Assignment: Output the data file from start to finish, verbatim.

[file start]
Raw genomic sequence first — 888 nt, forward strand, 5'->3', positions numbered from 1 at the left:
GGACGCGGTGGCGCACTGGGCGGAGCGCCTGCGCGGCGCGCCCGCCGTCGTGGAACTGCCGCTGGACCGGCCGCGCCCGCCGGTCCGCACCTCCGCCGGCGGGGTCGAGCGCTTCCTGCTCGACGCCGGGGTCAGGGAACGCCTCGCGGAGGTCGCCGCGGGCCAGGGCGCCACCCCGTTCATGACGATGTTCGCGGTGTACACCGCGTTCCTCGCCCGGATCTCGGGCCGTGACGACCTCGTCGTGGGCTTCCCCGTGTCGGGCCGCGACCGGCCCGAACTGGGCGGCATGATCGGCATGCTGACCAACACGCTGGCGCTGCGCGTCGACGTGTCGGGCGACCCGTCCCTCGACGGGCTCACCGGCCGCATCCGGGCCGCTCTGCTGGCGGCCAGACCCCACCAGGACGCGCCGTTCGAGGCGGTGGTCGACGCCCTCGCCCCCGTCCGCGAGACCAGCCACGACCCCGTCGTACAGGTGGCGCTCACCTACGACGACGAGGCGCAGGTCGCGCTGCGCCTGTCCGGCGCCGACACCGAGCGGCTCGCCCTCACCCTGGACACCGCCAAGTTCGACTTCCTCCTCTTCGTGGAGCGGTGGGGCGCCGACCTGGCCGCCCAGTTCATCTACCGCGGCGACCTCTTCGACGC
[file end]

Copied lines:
Raw genomic sequence first — 888 nt, forward strand, 5'->3', positions numbered from 1 at the left:
GGACGCGGTGGCGCACTGGGCGGAGCGCCTGCGCGGCGCGCCCGCCGTCGTGGAACTGCCGCTGGACCGGCCGCGCCCGCCGGTCCGCACCTCCGCCGGCGGGGTCGAGCGCTTCCTGCTCGACGCCGGGGTCAGGGAACGCCTCGCGGAGGTCGCCGCGGGCCAGGGCGCCACCCCGTTCATGACGATGTTCGCGGTGTACACCGCGTTCCTCGCCCGGATCTCGGGCCGTGACGACCTCGTCGTGGGCTTCCCCGTGTCGGGCCGCGACCGGCCCGAACTGGGCGGCATGATCGGCATGCTGACCAACACGCTGGCGCTGCGCGTCGACGTGTCGGGCGACCCGTCCCTCGACGGGCTCACCGGCCGCATCCGGGCCGCTCTGCTGGCGGCCAGACCCCACCAGGACGCGCCGTTCGAGGCGGTGGTCGACGCCCTCGCCCCCGTCCGCGAGACCAGCCACGACCCCGTCGTACAGGTGGCGCTCACCTACGACGACGAGGCGCAGGTCGCGCTGCGCCTGTCCGGCGCCGACACCGAGCGGCTCGCCCTCACCCTGGACACCGCCAAGTTCGACTTCCTCCTCTTCGTGGAGCGGTGGGGCGCCGACCTGGCCGCCCAGTTCATCTACCGCGGCGACCTCTTCGACGC